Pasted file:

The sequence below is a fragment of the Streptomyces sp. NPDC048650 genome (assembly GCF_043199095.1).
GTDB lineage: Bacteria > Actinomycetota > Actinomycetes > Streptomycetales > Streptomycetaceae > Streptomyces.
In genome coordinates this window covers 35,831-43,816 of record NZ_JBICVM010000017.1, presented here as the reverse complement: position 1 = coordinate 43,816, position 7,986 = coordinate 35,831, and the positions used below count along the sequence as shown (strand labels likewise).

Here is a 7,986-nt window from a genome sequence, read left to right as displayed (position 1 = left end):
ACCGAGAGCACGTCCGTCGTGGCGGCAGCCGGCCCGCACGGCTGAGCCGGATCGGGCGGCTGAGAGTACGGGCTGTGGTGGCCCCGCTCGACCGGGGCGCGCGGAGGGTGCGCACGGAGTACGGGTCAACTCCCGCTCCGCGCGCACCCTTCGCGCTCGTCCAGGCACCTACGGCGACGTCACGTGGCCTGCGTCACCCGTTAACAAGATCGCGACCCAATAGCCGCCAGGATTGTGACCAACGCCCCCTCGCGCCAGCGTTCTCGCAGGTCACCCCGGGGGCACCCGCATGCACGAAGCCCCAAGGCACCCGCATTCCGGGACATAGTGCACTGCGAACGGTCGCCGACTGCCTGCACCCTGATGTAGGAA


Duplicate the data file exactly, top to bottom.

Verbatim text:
The sequence below is a fragment of the Streptomyces sp. NPDC048650 genome (assembly GCF_043199095.1).
GTDB lineage: Bacteria > Actinomycetota > Actinomycetes > Streptomycetales > Streptomycetaceae > Streptomyces.
In genome coordinates this window covers 35,831-43,816 of record NZ_JBICVM010000017.1, presented here as the reverse complement: position 1 = coordinate 43,816, position 7,986 = coordinate 35,831, and the positions used below count along the sequence as shown (strand labels likewise).

Here is a 7,986-nt window from a genome sequence, read left to right as displayed (position 1 = left end):
ACCGAGAGCACGTCCGTCGTGGCGGCAGCCGGCCCGCACGGCTGAGCCGGATCGGGCGGCTGAGAGTACGGGCTGTGGTGGCCCCGCTCGACCGGGGCGCGCGGAGGGTGCGCACGGAGTACGGGTCAACTCCCGCTCCGCGCGCACCCTTCGCGCTCGTCCAGGCACCTACGGCGACGTCACGTGGCCTGCGTCACCCGTTAACAAGATCGCGACCCAATAGCCGCCAGGATTGTGACCAACGCCCCCTCGCGCCAGCGTTCTCGCAGGTCACCCCGGGGGCACCCGCATGCACGAAGCCCCAAGGCACCCGCATTCCGGGACATAGTGCACTGCGAACGGTCGCCGACTGCCTGCACCCTGATGTAGGAA